In ‘Time to say Mayo’, we have an anthem we can finally rally behind

As we lost All-Irelands, the fun got marginalised but this year it’s different

Sat, Sep 21, 2013, 11:38

If Mayo football is honest with itself, it will accept the standard of song produced since 1989 was nowhere near the level required to win an All-Ireland title.*

The writers could have resisted the obvious temptation to pair “bullet” with “Belmullet, but they didn’t. Jimmy Burke, the 1989 full-forward, “was lithe and tough”, with the “tough” purporting to rhyme with the Burke, while “McStay is like an antelope with his dodging to and fro”.

Oh, those songs were grand at the time. We wore them to a thread on the tape-deck of the Fiesta we called Gráinne (that, too, belongs to another era, doesn’t it, naming your car?)

Video

Grand.

But not mould-breaking.

Not innovative.

Not pioneering.

Grand.

Clare had The Banner Roar in 1995. It was self-deprecating and self-confident. Clare won the All-Ireland.

We dug in, of course. As we lost All-Irelands, we got grimmer. Fun got marginalised.

A year later, Wexford rolled out Dancing at the Crossroads, fresher than new strawberries, comfortable in its greatness. It even referenced poitín: poitín, for God’s sake, and we one of the undisputed poitín capitals of the world.

Wexford won an All-Ireland too.

In Mayo that very year, a man got publicly hanged for being seen with a happy head on him exiting Clonliffe College, after parking his car, the morning of a semi-final. His daughter got off with a warning, citing a nervous tick.


Link to Lanzarote
Last year took the biscuit entirely. I remember the very moment I realised Donegal were nailed down to win the All-Ireland. It was my brother who sent me the email link to the video of a lucky, lucky Jimmy (who’s not from Donegal, he comes from Senegal) and Rory Gallagher, sitting back against a Lanzarote rock, singing Jimmy’s Winning Matches.

The song had less than 1,000 hits at the time – it’s at 872,494 as I type, and surely our faith in human nature is such that we believe virtually all of those hits are for the song, and not for a sneaky look at the suncream-applying topless woman whose cameo starts at about 1 minute 51 seconds, or so I’m told.

It was early August, just a couple of days after they had beaten Kerry in the quarter-final. I’m fairly certain the comment I left was just the eighth one. Not even Malcolm Gladwell adopts that early.

How the antelopes on the Sunday Game panel failed to at least put Jimmy’s song in the final three for the man of the match award remains one of the great mysteries.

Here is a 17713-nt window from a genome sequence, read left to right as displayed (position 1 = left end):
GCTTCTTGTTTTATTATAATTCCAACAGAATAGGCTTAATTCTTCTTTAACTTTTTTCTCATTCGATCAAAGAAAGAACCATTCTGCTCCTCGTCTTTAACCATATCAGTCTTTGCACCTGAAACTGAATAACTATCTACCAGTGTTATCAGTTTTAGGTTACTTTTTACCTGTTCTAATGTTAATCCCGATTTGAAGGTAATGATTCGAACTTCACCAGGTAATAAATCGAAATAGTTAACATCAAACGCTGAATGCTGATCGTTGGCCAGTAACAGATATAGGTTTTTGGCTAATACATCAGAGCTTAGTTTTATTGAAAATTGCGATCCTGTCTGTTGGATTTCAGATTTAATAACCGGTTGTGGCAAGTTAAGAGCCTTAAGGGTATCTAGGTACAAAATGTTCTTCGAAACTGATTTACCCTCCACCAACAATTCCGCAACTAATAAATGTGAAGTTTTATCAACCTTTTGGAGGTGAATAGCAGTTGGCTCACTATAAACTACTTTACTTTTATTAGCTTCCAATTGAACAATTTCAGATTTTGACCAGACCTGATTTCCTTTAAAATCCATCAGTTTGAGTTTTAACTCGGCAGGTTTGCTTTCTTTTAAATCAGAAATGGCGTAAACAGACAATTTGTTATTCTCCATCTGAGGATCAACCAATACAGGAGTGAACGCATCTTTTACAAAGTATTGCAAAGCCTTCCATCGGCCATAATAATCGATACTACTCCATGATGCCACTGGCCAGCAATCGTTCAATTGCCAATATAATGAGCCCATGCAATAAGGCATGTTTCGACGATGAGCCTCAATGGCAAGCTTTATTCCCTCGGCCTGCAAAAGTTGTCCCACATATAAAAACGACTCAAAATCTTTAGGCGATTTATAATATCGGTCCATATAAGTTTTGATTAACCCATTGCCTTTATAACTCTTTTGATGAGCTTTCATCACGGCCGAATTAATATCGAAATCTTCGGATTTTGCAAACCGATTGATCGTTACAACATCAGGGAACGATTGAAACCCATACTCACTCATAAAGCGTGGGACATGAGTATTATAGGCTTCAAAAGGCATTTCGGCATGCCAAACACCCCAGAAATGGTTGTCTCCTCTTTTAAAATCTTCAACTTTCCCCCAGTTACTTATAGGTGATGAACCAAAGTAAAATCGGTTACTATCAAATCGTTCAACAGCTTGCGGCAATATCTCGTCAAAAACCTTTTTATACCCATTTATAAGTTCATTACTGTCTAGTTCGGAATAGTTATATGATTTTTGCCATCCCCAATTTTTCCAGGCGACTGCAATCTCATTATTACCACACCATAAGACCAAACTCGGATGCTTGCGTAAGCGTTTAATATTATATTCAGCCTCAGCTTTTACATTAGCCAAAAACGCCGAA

But this year, let me tell you about this year. If an army can be said to march on its songs, drape the canister in green and red now and put it on the next flight to Knock (some years back, the county council, in a bid to boost the ailing airport, decreed that every Mayo song and newspaper article must end with the cup coming back to the place built by another James Horan).


Fatwa lifted
This year. Mayo is in full song. The self-chosen fatwa has been lifted.

St Brendan’s College, Belmullet, came over all Bocelli with a beautifully choreographed video and recording of Time to Say Mayo. Not a single hair will remain seated on the back of your head. It’s just one of a vintage crop – making bold declarations and having knowing jibes at ourselves.

The video is a whole-school operation. The action rotates, as all the best film reviews almost say, between classroom, woodwork room and school yard: hundreds of young people marching, waving and dreaming in a coherent narrative that truly delights.

“Time to say Mayo,

I promise you this time will be like no other, no other endured

Sam Maguire’s heading west”

Given that school is only back a few weeks, it is quite a feat of planning and execution.

Local musicians have outdone each other in producing a catalogue of songs that amount almost to a recent social history of the county. Right now, it feels like a county shouting as one: “Mayo, and proud.”


God and Paddy Power
Only God and Paddy Power know how tomorrow will go, but, here in Mayo, the litany of final disappointments no longer feels like a yoke, and rather has been transmuted into something positive and powerful. It is quite an achievement to re-inject such hope into a county that has experienced so many heart-breaking defeats.

Mayo come to Croke Park tomorrow with the jauntiness of a county that hasn’t darkened September’s door for decades. It’s as if people know the worst that can befall us is to lose, and it’s not as if we haven’t coped with that before.

Reading the mood, the county’s civic leaders have ruled a man who was stoned to death in 2006 – his final words were to say “it wasn’t me who put up the flag. . . it’s the wife, she always had it in for me!” – should be officially pardoned, a symbolic act that makes people feel good, not that the man himself will feel the benefit of it, though the fact that the pardon was accompanied by a Nally Stand ticket (restricted viewing) certainly eased the family’s suffering.

A sheep was given leave to paint a farmer.

We mightn’t win tomorrow, but we’ll have fun trying.

Damn it to hell, we’ll win the Sam Maguire and we’ll fly it into Knock.


Author’s admission: I speak with authority. I am not without guilt. Greed got the better of me, m’Lud, and all it took was 30 words to transform Labi Siffre’s ‘Something Inside So Strong’ to ‘Mayo Inside So Strong’. It was 1997. I needed the money. They say profit is private, debt is public. They’re wrong. The seven years exiled on Burke’s Island put me right.

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